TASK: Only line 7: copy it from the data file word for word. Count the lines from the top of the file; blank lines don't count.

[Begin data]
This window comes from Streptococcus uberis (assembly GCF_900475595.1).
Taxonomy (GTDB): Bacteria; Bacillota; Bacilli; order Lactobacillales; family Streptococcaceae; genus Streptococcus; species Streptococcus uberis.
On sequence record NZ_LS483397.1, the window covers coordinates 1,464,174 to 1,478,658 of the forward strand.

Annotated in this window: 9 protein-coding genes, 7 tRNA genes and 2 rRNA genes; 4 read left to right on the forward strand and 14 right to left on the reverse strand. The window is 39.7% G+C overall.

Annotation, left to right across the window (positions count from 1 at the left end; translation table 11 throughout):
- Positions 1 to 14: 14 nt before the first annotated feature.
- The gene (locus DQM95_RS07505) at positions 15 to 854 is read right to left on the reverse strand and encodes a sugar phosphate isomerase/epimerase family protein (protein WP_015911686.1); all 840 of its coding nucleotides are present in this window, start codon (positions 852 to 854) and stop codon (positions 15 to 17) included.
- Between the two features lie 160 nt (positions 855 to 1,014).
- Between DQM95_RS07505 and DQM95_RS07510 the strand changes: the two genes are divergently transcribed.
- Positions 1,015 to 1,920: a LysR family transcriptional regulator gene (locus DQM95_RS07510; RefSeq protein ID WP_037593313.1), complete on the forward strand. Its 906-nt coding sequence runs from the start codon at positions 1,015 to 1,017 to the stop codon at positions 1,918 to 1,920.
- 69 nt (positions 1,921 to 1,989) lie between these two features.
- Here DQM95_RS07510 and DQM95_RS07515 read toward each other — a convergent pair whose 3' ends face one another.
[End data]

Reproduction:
- The gene (locus DQM95_RS07505) at positions 15 to 854 is read right to left on the reverse strand and encodes a sugar phosphate isomerase/epimerase family protein (protein WP_015911686.1); all 840 of its coding nucleotides are present in this window, start codon (positions 852 to 854) and stop codon (positions 15 to 17) included.